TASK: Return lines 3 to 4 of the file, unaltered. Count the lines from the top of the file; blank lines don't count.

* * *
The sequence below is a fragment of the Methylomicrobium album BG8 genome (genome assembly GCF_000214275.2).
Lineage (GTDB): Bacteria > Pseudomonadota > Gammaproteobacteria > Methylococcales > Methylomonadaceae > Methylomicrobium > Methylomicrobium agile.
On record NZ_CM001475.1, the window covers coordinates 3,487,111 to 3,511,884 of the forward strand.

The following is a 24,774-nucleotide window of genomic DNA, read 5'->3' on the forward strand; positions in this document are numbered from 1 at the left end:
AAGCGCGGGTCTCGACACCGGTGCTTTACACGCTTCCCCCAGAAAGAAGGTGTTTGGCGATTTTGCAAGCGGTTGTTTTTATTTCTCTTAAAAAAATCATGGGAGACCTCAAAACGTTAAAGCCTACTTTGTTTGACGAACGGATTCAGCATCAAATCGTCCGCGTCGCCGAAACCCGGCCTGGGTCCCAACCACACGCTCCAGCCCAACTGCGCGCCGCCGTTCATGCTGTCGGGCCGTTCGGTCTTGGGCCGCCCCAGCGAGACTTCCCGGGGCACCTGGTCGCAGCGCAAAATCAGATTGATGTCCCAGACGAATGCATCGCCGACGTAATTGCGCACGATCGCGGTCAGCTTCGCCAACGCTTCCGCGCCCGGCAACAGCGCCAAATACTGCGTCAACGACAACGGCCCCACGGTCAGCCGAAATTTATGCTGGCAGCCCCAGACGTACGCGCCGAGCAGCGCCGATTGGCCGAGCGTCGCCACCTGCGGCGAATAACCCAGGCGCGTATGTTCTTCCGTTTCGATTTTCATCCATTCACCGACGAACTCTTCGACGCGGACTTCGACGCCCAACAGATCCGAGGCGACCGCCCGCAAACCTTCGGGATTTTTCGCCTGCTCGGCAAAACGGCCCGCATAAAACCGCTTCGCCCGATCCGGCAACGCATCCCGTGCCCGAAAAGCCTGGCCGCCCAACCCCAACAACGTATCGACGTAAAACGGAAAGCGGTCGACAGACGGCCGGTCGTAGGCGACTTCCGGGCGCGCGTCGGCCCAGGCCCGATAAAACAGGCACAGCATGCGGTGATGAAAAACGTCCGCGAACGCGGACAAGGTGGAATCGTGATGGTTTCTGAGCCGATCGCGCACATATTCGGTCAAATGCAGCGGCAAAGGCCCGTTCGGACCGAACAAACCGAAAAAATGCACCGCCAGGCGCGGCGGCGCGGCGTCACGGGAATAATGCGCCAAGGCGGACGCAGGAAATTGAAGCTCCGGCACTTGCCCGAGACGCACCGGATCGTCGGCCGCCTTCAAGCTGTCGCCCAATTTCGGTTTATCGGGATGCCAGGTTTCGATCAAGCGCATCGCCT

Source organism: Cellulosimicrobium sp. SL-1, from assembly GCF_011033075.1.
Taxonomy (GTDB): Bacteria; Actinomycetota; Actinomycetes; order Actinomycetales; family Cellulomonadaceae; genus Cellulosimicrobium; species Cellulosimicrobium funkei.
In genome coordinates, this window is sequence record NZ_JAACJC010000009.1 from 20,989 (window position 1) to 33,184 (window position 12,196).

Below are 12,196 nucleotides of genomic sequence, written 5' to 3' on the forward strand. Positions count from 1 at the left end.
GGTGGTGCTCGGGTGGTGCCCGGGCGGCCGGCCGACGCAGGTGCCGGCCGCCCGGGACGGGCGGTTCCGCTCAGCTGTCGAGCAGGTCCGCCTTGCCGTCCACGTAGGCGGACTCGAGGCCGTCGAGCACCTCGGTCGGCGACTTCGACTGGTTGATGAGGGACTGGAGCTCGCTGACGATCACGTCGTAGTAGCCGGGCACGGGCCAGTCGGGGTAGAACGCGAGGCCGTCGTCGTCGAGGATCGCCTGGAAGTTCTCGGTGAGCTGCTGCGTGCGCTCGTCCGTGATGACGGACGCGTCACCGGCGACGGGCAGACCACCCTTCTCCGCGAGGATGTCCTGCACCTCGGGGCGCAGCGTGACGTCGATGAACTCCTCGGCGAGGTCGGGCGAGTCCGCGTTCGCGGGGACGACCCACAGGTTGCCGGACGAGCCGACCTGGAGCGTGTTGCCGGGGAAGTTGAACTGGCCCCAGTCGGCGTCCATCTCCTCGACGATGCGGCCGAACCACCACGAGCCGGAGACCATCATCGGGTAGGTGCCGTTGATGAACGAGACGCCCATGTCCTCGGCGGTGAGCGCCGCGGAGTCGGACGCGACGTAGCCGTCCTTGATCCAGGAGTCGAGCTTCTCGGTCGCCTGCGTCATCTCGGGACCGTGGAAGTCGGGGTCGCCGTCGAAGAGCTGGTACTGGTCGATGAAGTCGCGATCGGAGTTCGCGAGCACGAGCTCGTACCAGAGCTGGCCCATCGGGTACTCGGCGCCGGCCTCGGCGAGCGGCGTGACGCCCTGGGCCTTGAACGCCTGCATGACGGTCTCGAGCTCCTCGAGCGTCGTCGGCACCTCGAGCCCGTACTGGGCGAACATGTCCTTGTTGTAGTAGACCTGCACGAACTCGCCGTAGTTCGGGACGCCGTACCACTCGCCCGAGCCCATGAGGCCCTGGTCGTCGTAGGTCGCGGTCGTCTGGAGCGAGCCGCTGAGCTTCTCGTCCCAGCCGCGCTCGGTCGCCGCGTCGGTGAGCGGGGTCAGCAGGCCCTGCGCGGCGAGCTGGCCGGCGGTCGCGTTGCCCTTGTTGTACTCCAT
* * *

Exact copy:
On record NZ_CM001475.1, the window covers coordinates 3,487,111 to 3,511,884 of the forward strand.

The following is a 24,774-nucleotide window of genomic DNA, read 5'->3' on the forward strand; positions in this document are numbered from 1 at the left end: